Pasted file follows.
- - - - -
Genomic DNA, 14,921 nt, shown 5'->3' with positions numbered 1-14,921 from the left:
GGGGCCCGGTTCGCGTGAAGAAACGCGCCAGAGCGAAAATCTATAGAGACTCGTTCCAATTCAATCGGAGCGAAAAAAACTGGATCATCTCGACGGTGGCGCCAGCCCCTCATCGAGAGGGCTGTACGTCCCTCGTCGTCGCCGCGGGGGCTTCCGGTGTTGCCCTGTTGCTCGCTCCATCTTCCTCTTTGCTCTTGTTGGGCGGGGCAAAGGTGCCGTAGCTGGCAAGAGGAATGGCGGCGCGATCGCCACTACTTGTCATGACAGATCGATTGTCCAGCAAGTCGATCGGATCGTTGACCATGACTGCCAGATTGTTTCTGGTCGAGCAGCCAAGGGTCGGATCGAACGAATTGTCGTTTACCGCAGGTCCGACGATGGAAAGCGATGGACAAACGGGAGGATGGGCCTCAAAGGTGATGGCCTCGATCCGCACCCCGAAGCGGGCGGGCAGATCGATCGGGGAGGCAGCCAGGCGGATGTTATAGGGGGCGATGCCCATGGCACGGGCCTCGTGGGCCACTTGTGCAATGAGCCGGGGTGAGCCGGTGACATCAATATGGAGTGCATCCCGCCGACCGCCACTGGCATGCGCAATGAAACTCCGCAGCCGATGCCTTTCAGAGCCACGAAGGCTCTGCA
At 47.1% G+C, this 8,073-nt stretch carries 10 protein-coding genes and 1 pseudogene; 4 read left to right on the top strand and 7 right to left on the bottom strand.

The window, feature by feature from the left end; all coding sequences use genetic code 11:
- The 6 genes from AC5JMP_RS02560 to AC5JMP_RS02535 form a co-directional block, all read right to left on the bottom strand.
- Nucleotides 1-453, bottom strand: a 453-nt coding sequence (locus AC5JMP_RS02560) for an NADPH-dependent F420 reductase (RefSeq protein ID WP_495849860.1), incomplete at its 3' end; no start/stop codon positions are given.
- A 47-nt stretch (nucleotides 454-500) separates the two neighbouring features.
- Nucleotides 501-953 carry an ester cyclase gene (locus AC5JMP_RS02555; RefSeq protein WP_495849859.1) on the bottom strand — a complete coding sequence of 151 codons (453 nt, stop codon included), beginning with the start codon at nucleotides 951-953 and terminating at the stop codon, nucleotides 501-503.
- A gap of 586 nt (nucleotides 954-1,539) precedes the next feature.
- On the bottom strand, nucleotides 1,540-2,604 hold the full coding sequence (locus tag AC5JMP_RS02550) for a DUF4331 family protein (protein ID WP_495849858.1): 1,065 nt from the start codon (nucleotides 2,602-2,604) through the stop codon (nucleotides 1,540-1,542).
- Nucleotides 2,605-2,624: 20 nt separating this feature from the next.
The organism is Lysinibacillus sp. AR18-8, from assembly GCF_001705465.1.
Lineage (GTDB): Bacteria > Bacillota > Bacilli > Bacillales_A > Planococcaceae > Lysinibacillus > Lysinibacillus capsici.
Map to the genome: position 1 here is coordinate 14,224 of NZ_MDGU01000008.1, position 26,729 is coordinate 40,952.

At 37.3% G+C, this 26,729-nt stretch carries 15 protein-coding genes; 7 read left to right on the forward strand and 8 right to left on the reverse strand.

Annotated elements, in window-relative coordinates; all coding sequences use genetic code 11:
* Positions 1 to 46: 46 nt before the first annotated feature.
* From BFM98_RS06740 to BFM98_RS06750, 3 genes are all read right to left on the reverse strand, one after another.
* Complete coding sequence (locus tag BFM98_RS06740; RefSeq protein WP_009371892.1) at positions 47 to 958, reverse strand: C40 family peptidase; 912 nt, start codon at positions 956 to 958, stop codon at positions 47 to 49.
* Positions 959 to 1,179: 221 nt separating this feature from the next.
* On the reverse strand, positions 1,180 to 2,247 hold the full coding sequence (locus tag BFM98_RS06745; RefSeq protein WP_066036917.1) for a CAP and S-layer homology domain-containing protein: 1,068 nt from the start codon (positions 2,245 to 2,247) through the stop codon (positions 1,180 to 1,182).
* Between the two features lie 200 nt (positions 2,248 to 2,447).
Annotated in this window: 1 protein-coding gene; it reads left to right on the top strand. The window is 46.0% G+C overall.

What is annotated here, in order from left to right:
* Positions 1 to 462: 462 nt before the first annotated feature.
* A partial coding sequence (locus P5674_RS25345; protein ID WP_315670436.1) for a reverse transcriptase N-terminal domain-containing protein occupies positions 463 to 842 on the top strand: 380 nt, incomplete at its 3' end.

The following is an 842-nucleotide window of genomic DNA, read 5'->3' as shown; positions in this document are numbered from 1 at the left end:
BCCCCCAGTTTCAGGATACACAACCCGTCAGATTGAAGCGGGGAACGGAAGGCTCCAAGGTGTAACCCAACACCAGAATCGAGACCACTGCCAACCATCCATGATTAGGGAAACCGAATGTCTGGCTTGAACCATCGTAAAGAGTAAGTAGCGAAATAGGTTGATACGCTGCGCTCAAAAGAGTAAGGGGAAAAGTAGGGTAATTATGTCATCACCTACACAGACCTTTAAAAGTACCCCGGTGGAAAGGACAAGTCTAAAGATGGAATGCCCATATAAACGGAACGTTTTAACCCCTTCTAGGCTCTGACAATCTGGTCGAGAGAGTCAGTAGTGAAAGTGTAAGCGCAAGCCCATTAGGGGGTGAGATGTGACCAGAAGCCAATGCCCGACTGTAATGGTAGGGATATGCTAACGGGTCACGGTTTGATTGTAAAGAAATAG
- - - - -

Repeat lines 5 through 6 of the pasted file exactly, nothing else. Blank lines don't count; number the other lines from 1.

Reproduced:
- The 6 genes from AC5JMP_RS02560 to AC5JMP_RS02535 form a co-directional block, all read right to left on the bottom strand.
- Nucleotides 1-453, bottom strand: a 453-nt coding sequence (locus AC5JMP_RS02560) for an NADPH-dependent F420 reductase (RefSeq protein ID WP_495849860.1), incomplete at its 3' end; no start/stop codon positions are given.